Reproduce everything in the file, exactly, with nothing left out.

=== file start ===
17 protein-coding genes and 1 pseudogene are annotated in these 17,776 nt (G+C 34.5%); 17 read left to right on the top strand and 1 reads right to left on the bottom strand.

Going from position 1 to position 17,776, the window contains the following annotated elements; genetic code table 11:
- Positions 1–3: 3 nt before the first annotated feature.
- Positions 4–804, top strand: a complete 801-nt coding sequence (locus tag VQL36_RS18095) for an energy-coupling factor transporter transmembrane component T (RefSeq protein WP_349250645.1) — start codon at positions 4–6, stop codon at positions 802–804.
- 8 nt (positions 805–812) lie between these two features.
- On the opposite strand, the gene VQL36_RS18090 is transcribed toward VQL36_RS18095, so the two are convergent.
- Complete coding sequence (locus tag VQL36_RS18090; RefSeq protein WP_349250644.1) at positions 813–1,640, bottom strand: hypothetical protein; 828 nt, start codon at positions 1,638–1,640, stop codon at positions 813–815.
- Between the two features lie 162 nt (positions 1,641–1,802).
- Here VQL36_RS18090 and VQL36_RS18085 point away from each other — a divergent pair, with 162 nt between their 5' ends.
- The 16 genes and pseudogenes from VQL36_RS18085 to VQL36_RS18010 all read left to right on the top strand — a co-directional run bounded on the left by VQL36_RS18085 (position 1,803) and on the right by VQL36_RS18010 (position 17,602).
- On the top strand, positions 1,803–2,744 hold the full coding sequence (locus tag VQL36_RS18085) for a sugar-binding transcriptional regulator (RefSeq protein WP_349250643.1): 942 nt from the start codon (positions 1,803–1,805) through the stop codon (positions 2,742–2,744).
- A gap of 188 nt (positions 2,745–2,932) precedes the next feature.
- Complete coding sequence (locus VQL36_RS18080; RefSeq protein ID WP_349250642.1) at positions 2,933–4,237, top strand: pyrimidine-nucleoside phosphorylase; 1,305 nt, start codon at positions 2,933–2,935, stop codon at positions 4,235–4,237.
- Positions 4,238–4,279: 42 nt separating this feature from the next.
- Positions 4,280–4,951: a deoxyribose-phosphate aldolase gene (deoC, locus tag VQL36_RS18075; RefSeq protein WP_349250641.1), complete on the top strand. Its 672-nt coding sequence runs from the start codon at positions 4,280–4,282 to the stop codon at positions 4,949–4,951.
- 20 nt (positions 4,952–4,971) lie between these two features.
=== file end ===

17 protein-coding genes and 1 pseudogene are annotated in these 17,776 nt (G+C 34.5%); 17 read left to right on the top strand and 1 reads right to left on the bottom strand.

Going from position 1 to position 17,776, the window contains the following annotated elements; genetic code table 11:
- Positions 1–3: 3 nt before the first annotated feature.
- Positions 4–804, top strand: a complete 801-nt coding sequence (locus tag VQL36_RS18095) for an energy-coupling factor transporter transmembrane component T (RefSeq protein WP_349250645.1) — start codon at positions 4–6, stop codon at positions 802–804.
- 8 nt (positions 805–812) lie between these two features.
- On the opposite strand, the gene VQL36_RS18090 is transcribed toward VQL36_RS18095, so the two are convergent.
- Complete coding sequence (locus tag VQL36_RS18090; RefSeq protein WP_349250644.1) at positions 813–1,640, bottom strand: hypothetical protein; 828 nt, start codon at positions 1,638–1,640, stop codon at positions 813–815.
- Between the two features lie 162 nt (positions 1,641–1,802).
- Here VQL36_RS18090 and VQL36_RS18085 point away from each other — a divergent pair, with 162 nt between their 5' ends.
- The 16 genes and pseudogenes from VQL36_RS18085 to VQL36_RS18010 all read left to right on the top strand — a co-directional run bounded on the left by VQL36_RS18085 (position 1,803) and on the right by VQL36_RS18010 (position 17,602).
- On the top strand, positions 1,803–2,744 hold the full coding sequence (locus tag VQL36_RS18085) for a sugar-binding transcriptional regulator (RefSeq protein WP_349250643.1): 942 nt from the start codon (positions 1,803–1,805) through the stop codon (positions 2,742–2,744).
- A gap of 188 nt (positions 2,745–2,932) precedes the next feature.
- Complete coding sequence (locus VQL36_RS18080; RefSeq protein ID WP_349250642.1) at positions 2,933–4,237, top strand: pyrimidine-nucleoside phosphorylase; 1,305 nt, start codon at positions 2,933–2,935, stop codon at positions 4,235–4,237.
- Positions 4,238–4,279: 42 nt separating this feature from the next.
- Positions 4,280–4,951: a deoxyribose-phosphate aldolase gene (deoC, locus tag VQL36_RS18075; RefSeq protein WP_349250641.1), complete on the top strand. Its 672-nt coding sequence runs from the start codon at positions 4,280–4,282 to the stop codon at positions 4,949–4,951.
- 20 nt (positions 4,952–4,971) lie between these two features.